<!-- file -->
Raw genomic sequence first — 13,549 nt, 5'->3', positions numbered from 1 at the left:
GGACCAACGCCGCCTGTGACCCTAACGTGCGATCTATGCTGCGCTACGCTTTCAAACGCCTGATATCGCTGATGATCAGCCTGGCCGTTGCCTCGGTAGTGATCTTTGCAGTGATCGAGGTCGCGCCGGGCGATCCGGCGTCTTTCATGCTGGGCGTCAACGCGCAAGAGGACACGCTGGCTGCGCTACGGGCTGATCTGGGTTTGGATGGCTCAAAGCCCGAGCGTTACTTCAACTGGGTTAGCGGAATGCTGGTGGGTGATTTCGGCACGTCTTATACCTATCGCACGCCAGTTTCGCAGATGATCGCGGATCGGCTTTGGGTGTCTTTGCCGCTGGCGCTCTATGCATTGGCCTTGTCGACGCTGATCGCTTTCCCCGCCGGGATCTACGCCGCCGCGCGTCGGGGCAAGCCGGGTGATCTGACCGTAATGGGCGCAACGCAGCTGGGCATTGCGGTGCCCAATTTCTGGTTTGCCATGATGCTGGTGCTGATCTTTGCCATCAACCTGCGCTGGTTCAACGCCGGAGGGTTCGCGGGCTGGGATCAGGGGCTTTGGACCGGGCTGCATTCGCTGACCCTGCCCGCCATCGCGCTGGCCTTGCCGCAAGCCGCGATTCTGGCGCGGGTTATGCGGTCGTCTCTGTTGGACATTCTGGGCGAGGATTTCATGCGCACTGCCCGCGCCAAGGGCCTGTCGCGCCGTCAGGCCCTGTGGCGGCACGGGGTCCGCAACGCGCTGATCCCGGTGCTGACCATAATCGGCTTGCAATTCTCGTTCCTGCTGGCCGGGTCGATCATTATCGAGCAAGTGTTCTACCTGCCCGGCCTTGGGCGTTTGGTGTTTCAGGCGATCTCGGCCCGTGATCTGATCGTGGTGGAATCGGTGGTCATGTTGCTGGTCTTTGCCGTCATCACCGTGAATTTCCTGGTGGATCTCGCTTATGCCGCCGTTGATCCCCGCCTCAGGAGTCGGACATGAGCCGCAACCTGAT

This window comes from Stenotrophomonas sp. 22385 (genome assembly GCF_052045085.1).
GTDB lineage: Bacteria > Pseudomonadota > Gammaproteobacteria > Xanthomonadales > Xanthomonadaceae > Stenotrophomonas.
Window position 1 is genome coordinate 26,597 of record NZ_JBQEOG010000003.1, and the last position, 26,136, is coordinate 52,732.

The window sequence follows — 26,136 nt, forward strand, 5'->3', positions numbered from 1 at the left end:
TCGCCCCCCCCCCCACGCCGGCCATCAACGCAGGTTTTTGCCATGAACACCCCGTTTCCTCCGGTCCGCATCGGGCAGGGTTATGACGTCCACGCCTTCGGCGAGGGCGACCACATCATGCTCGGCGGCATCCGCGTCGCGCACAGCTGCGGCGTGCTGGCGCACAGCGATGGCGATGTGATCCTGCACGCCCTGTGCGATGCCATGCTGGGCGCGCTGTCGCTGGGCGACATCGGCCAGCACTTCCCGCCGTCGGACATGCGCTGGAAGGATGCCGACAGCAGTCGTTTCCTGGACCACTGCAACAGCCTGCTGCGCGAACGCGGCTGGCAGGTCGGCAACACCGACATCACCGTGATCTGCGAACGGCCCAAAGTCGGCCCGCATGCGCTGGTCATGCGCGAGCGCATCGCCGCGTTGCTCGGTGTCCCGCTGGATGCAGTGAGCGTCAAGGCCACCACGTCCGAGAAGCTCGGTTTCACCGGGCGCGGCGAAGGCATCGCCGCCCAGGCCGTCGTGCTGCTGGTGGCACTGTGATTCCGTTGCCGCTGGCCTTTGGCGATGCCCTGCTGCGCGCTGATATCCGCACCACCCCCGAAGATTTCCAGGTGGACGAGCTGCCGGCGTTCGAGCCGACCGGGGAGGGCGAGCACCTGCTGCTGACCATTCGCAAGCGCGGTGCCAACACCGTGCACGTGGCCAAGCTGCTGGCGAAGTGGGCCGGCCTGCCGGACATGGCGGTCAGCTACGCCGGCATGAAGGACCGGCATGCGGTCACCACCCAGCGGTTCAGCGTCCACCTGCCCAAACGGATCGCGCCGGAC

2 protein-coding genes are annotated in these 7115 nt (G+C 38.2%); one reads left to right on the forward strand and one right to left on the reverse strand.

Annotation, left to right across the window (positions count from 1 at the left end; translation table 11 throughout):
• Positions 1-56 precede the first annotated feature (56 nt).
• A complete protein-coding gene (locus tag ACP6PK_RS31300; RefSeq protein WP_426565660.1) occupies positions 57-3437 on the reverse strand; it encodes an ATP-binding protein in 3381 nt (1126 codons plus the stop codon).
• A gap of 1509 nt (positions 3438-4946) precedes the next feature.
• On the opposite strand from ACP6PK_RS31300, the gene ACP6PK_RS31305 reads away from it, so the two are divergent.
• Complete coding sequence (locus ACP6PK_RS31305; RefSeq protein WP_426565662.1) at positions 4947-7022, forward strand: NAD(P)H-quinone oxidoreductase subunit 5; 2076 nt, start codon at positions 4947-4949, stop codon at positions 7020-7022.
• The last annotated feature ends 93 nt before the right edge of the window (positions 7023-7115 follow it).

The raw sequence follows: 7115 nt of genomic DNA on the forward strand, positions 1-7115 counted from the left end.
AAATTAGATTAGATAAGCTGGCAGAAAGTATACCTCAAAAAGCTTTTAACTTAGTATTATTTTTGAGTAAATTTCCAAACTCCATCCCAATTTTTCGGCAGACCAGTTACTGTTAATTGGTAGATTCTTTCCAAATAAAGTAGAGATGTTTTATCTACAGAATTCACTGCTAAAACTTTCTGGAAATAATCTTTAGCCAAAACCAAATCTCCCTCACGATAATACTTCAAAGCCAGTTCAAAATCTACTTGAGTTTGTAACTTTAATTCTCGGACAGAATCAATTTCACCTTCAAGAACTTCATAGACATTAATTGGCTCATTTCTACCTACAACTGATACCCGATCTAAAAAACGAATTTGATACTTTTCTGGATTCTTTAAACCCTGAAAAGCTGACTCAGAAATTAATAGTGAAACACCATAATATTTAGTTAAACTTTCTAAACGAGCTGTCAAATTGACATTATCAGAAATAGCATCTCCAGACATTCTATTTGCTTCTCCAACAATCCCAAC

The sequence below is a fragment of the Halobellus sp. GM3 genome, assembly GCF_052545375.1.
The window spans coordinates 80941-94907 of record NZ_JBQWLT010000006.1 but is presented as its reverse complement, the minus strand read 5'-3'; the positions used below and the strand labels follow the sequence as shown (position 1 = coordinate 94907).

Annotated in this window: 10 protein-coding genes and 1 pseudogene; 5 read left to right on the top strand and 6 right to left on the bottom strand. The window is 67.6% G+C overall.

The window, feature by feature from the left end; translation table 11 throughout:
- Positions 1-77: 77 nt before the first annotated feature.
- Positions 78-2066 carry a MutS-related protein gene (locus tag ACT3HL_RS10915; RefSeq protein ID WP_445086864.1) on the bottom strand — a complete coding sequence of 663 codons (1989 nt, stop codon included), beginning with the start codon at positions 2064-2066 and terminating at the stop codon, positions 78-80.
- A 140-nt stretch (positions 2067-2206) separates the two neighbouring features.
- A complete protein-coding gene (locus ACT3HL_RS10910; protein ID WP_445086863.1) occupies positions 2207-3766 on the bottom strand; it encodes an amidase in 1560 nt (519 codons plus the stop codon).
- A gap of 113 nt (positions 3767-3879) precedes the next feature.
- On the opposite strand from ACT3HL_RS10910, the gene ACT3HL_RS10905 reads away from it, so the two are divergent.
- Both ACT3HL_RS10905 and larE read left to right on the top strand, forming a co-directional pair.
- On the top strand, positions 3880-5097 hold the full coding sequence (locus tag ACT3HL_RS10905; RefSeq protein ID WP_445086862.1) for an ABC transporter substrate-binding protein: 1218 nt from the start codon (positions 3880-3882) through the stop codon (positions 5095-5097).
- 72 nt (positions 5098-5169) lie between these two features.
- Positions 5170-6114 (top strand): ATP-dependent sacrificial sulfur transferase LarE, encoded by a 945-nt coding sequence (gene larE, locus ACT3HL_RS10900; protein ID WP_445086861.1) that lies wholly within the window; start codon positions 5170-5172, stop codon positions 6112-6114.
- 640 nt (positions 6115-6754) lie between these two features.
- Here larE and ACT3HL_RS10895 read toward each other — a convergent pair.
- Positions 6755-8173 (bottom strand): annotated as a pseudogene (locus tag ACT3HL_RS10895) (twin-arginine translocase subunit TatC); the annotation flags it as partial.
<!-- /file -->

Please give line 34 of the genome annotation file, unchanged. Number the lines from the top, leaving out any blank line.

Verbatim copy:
- Positions 6755-8173 (bottom strand): annotated as a pseudogene (locus tag ACT3HL_RS10895) (twin-arginine translocase subunit TatC); the annotation flags it as partial.